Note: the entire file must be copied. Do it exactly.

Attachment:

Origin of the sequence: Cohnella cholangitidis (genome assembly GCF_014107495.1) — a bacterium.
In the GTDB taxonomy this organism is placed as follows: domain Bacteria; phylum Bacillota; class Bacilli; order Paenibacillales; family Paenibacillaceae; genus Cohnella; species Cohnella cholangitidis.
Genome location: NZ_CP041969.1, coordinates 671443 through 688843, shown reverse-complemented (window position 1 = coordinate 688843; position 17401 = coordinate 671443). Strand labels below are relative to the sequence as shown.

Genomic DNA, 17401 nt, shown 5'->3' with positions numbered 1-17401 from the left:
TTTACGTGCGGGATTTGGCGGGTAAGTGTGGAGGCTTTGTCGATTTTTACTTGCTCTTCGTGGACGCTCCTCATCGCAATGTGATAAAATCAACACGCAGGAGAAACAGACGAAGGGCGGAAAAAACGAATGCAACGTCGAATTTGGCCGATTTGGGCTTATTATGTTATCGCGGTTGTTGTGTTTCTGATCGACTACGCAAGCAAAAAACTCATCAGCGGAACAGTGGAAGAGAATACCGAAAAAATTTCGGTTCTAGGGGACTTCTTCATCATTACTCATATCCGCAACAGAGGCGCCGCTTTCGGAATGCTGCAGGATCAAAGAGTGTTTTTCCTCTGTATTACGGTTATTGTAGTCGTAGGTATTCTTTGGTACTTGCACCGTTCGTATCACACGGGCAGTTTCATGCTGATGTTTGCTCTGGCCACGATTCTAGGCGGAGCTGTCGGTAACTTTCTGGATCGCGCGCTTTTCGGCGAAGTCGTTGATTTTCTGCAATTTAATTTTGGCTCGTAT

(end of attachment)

Origin of the sequence: Cohnella cholangitidis (genome assembly GCF_014107495.1) — a bacterium.
In the GTDB taxonomy this organism is placed as follows: domain Bacteria; phylum Bacillota; class Bacilli; order Paenibacillales; family Paenibacillaceae; genus Cohnella; species Cohnella cholangitidis.
Genome location: NZ_CP041969.1, coordinates 671443 through 688843, shown reverse-complemented (window position 1 = coordinate 688843; position 17401 = coordinate 671443). Strand labels below are relative to the sequence as shown.

Genomic DNA, 17401 nt, shown 5'->3' with positions numbered 1-17401 from the left:
TTTACGTGCGGGATTTGGCGGGTAAGTGTGGAGGCTTTGTCGATTTTTACTTGCTCTTCGTGGACGCTCCTCATCGCAATGTGATAAAATCAACACGCAGGAGAAACAGACGAAGGGCGGAAAAAACGAATGCAACGTCGAATTTGGCCGATTTGGGCTTATTATGTTATCGCGGTTGTTGTGTTTCTGATCGACTACGCAAGCAAAAAACTCATCAGCGGAACAGTGGAAGAGAATACCGAAAAAATTTCGGTTCTAGGGGACTTCTTCATCATTACTCATATCCGCAACAGAGGCGCCGCTTTCGGAATGCTGCAGGATCAAAGAGTGTTTTTCCTCTGTATTACGGTTATTGTAGTCGTAGGTATTCTTTGGTACTTGCACCGTTCGTATCACACGGGCAGTTTCATGCTGATGTTTGCTCTGGCCACGATTCTAGGCGGAGCTGTCGGTAACTTTCTGGATCGCGCGCTTTTCGGCGAAGTCGTTGATTTTCTGCAATTTAATTTTGGCTCGTAT